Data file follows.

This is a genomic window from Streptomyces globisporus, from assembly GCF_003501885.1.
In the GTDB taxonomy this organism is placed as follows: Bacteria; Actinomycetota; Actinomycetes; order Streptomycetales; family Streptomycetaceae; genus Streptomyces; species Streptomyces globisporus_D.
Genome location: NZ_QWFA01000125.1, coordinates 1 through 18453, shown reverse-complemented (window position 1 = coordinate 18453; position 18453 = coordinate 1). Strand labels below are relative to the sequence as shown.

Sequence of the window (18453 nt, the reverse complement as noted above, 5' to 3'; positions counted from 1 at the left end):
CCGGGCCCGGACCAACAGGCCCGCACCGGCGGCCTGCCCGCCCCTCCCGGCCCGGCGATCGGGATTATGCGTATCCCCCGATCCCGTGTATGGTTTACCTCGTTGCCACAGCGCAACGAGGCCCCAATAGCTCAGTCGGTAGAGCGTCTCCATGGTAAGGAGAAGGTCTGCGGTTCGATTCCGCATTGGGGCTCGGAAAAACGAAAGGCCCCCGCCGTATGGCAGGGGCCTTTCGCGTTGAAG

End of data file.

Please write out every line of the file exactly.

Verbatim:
This is a genomic window from Streptomyces globisporus, from assembly GCF_003501885.1.
In the GTDB taxonomy this organism is placed as follows: Bacteria; Actinomycetota; Actinomycetes; order Streptomycetales; family Streptomycetaceae; genus Streptomyces; species Streptomyces globisporus_D.
Genome location: NZ_QWFA01000125.1, coordinates 1 through 18453, shown reverse-complemented (window position 1 = coordinate 18453; position 18453 = coordinate 1). Strand labels below are relative to the sequence as shown.

Sequence of the window (18453 nt, the reverse complement as noted above, 5' to 3'; positions counted from 1 at the left end):
CCGGGCCCGGACCAACAGGCCCGCACCGGCGGCCTGCCCGCCCCTCCCGGCCCGGCGATCGGGATTATGCGTATCCCCCGATCCCGTGTATGGTTTACCTCGTTGCCACAGCGCAACGAGGCCCCAATAGCTCAGTCGGTAGAGCGTCTCCATGGTAAGGAGAAGGTCTGCGGTTCGATTCCGCATTGGGGCTCGGAAAAACGAAAGGCCCCCGCCGTATGGCAGGGGCCTTTCGCGTTGAAG